EAST LIVERPOOL - The Columbiana County Port Authority is joining with the city of East Liverpool to sell water for use by drilling companies.
The Port Authority board approved a memorandum of understanding this week with Aqua Terra Asset Management in which the company would find buyers to purchase city water through the Port Authority. The buyers would presumably be drilling companies active in the shale gas boom under way in the region since that is what Aqua Terra has been doing in western Pennsylvania.
"I don't know who else they would be selling it to," said Port Authority CEO Tracy Drake.
Aqua Terra first approached East Liverpool, which was interested in selling water but did not want to do so directly. Drake said East Liverpool officials asked if the Port Authority would agree to do so on its behalf instead.
Under the memorandum of understanding, the Port Authority would be allowed to sell treated city water to Aqua Terra's buyers from the two fire hydrants located on its property. Aqua Terra would be billed $9 per 1,000 gallons, of which $6.50 would go to East Liverpool, which is the fee it charges city customers. Another $1.50 per 1,000 gallons would go to the Port Authority as its fee, with Aqua Terra keeping the remaining $1.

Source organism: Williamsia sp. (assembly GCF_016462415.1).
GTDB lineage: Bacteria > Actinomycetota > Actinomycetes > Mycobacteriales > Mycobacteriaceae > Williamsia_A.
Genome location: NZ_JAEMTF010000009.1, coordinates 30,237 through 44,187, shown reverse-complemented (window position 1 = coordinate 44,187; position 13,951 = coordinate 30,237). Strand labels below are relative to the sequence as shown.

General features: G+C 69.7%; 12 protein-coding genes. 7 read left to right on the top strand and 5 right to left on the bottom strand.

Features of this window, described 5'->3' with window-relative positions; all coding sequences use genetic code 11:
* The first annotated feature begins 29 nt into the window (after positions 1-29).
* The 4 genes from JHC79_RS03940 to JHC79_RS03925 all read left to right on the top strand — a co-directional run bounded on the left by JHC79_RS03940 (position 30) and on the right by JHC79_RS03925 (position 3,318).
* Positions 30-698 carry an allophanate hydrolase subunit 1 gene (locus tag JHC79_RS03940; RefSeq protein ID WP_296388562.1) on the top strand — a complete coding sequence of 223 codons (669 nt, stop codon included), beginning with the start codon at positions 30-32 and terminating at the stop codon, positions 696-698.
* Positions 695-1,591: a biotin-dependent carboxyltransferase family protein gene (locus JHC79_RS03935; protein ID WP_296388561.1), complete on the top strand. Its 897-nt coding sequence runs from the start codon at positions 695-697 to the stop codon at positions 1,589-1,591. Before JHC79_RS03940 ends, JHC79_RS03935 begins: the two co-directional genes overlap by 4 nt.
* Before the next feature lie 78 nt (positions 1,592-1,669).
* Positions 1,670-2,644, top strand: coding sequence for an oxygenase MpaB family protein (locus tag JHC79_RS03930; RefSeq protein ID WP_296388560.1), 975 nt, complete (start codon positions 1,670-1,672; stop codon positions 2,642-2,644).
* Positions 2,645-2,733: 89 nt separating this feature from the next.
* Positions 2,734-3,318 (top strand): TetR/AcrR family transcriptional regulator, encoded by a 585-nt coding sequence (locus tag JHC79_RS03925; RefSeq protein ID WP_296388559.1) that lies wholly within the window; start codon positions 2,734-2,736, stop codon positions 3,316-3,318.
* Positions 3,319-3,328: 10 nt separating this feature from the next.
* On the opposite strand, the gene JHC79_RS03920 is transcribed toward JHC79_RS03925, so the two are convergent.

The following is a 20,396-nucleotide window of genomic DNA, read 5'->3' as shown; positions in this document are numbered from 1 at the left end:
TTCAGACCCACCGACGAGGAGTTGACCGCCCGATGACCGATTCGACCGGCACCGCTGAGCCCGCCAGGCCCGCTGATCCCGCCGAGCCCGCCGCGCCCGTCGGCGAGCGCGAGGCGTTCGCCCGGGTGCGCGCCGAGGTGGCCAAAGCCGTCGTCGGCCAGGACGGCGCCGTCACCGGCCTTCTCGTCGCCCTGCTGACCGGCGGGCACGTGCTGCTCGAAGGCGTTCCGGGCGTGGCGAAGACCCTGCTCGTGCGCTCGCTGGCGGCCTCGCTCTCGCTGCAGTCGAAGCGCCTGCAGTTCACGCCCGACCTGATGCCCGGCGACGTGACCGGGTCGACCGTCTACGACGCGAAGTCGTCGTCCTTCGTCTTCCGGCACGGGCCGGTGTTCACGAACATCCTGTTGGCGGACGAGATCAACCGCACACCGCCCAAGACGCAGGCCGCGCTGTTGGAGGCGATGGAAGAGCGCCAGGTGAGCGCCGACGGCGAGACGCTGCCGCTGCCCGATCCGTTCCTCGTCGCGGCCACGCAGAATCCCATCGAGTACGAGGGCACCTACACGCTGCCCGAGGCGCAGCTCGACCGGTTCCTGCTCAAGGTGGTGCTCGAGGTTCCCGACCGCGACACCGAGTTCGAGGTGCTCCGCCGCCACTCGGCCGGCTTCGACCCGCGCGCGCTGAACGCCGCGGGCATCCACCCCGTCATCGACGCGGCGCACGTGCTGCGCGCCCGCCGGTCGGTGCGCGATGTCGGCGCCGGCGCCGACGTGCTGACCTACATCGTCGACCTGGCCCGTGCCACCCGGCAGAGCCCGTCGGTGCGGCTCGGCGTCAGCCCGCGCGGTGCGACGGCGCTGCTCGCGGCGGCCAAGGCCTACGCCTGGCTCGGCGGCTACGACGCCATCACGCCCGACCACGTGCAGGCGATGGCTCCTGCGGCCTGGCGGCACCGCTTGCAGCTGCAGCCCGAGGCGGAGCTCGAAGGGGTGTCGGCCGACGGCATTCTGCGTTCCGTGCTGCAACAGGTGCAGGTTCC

Drake said East Liverpool's water plant currently has an excess treatment capacity of 2 million gallons per day.
The agreement requires the Port Authority to make property available along the Ohio River should Aqua Terra or another company it finds want to build and operate a facility to take untreated water directly from the river. The sale price under this arrangement would be $1 per 1,000 gallons and the water could not be resold for less than $5 (water from the river is cheaper because it is untreated). Aqua Terra or the unknown company would be required to withdraw a minimum of 250,000 gallons per day if such a facility was constructed.
"This puts the Port Authority in a position to make money and perhaps create some jobs," said board President Steve Cooper.
Drake said the Port Authority had been reluctant to get into the water-selling business because it did not want to interfere with any other communities that might be interested in doing so because of the drilling activity. He said their position changed once East Liverpool asked them to get involved.